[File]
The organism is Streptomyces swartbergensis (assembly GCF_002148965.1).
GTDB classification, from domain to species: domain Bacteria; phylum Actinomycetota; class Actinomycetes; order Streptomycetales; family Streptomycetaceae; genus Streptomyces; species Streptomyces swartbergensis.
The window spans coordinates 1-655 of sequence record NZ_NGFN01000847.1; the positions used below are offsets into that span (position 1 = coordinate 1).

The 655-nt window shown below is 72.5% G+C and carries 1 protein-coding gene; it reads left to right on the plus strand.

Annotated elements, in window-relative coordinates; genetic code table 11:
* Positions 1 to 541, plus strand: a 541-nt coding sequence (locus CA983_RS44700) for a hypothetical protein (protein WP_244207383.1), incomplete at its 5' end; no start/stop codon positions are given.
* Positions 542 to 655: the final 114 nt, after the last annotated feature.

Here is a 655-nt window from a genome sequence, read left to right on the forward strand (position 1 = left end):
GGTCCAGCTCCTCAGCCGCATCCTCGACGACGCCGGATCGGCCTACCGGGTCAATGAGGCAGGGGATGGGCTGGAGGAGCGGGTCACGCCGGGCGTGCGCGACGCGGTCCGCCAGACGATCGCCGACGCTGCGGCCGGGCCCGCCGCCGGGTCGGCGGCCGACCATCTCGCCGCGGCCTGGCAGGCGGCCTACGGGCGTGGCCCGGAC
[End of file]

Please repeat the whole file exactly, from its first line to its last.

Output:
The organism is Streptomyces swartbergensis (assembly GCF_002148965.1).
GTDB classification, from domain to species: domain Bacteria; phylum Actinomycetota; class Actinomycetes; order Streptomycetales; family Streptomycetaceae; genus Streptomyces; species Streptomyces swartbergensis.
The window spans coordinates 1-655 of sequence record NZ_NGFN01000847.1; the positions used below are offsets into that span (position 1 = coordinate 1).

The 655-nt window shown below is 72.5% G+C and carries 1 protein-coding gene; it reads left to right on the plus strand.

Annotated elements, in window-relative coordinates; genetic code table 11:
* Positions 1 to 541, plus strand: a 541-nt coding sequence (locus CA983_RS44700) for a hypothetical protein (protein WP_244207383.1), incomplete at its 5' end; no start/stop codon positions are given.
* Positions 542 to 655: the final 114 nt, after the last annotated feature.

Here is a 655-nt window from a genome sequence, read left to right on the forward strand (position 1 = left end):
GGTCCAGCTCCTCAGCCGCATCCTCGACGACGCCGGATCGGCCTACCGGGTCAATGAGGCAGGGGATGGGCTGGAGGAGCGGGTCACGCCGGGCGTGCGCGACGCGGTCCGCCAGACGATCGCCGACGCTGCGGCCGGGCCCGCCGCCGGGTCGGCGGCCGACCATCTCGCCGCGGCCTGGCAGGCGGCCTACGGGCGTGGCCCGGAC